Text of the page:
The Kuril and Sakhalin Island ControversyDateline: 02/14/00
Japan surrendered at the end of World War II on Aug. 14, 1945. However, in the over 54 years since the end of the war, Japan and Russia have still not signed a peace treaty ending the conflict between the two countries.
The reason? A handful of small islands off the northern coast of Japan's Hokkaido island, which are part of the Kuril Island chain (known as the Northern Territories in Japan).
Last week, during a four-day visit to Japan, Russian Foreign Minister Igor Ivanov met with Japanese Prime Minister Keizo Obuchi, and the two pledged that a peace treaty between their countries would be enacted by the end of 2000.
The dispute between the two countries rests over the control of the three southernmost Kuril islands, which were taken over by the Soviet Union in 1945. Japan claims that these islands are part of Japan, as they have always been visible with the naked eye from the Japanese island of Hokkaido and appear on centuries-old maps of Japan as being part of Japan.
Then, following the Russo-Japanese war in 1905, Japan regained control of Sakhalin Island south of 50° latitude. Japan then took control of the entire island following the Russian Revolution of 1917 but abandoned control of the island in 1924. Finally, at the end of World War II, the Soviet Union took control of the entire island, along with the Kurils and forced the Japanese population out.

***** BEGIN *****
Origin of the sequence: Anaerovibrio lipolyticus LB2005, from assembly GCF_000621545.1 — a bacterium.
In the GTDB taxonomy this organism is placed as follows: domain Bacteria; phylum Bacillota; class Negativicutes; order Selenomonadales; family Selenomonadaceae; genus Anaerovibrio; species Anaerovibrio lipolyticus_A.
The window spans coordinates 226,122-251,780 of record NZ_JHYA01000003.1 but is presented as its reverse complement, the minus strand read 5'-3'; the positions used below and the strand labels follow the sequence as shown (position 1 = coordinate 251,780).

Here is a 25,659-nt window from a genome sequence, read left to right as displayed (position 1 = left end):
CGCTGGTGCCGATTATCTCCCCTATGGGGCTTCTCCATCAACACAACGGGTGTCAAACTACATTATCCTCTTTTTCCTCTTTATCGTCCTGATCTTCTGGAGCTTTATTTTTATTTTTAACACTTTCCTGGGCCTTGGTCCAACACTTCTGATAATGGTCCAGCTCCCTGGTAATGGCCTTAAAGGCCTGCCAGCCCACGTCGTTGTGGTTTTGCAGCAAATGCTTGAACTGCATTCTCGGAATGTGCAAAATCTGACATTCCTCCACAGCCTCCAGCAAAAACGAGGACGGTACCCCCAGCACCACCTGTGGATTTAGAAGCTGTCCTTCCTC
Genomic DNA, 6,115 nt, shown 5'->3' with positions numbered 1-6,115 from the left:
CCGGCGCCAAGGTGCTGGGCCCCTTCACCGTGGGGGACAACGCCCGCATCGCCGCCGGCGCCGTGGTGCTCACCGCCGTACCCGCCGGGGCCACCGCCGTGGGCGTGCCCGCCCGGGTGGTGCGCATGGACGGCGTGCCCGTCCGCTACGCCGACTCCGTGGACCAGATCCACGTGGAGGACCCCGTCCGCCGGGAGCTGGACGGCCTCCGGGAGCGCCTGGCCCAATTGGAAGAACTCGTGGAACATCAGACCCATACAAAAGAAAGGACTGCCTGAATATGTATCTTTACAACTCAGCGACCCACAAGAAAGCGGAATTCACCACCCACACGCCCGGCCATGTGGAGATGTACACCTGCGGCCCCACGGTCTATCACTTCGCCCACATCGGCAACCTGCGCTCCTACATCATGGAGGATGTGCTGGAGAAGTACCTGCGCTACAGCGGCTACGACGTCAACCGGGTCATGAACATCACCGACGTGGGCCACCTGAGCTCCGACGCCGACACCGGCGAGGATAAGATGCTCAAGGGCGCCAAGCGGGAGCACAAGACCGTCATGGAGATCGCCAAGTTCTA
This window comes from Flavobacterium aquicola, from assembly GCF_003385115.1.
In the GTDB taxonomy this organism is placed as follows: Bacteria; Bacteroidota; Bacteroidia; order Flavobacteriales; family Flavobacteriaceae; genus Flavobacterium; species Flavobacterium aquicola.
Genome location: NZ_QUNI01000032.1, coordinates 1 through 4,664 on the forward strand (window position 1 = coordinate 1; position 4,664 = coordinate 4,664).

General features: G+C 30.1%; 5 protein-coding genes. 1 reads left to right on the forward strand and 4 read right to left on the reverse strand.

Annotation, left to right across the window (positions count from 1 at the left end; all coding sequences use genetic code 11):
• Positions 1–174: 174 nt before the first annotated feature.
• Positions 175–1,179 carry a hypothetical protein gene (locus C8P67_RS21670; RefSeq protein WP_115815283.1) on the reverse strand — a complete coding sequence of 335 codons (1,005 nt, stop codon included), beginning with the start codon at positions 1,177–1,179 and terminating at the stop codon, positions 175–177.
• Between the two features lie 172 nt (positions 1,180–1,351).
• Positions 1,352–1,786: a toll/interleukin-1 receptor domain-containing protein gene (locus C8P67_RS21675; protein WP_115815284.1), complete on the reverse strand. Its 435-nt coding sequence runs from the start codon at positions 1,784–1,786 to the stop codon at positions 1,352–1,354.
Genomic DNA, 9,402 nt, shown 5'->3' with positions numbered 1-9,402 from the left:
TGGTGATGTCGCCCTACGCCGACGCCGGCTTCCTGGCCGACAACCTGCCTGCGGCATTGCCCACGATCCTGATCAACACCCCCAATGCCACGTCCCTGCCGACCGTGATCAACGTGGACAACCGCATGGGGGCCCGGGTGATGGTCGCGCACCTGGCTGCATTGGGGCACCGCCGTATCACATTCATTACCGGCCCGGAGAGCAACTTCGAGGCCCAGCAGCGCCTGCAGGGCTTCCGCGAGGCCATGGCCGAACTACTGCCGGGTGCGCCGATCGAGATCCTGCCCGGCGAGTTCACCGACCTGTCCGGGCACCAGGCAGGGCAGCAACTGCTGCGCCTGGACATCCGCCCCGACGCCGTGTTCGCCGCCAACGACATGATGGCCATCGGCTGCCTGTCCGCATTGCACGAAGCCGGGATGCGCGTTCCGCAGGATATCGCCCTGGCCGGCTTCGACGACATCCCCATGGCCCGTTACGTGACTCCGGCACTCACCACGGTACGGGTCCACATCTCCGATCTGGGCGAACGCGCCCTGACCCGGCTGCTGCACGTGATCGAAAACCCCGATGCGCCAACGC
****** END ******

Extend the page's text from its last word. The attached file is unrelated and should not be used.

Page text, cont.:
Following World War II, the San Francisco Peace Conference was held and Japan agreed to give up any claim on Sakhalin and the Kuril Islands north of the four closest to Japan - Shikotan, Etorofu, Kunashiri and the tiny Habomai island group. At the time, Japan also agreed to give up control of Korea, Taiwan, South China Sea islands, Penghu and its Antarctic territory.
The Soviet Union refused to agree to such terms and did not sign the peace treaty. Since that time, the Soviet Union has become Russia, which has agreed to re-examine the issue of the Kurils.
Russia has indicated that they'll agree to give Shikotan and Habomai group back to Japan but still wish to retain Etorofu and Kunashiri. It will be interesting in the coming months as Japan and Russia work to resolve their decades-old conflict and finally and officially end World War II for their countries.
Both the Kuril Islands and Sakhalin Island are tectonically and volcanically active. A large earthquake in 1995 killed approximately 2,000 people on Sakhalin (total island population is about 680,000). The Kurils are home to about 35 active volcanoes. Fishing is the primary occupation in the region.
- A detailed map of the Kurils
- Japan's Northern Territories, the view of the Japanese Ministry of Foreign Affairs
- More about Japan and Russia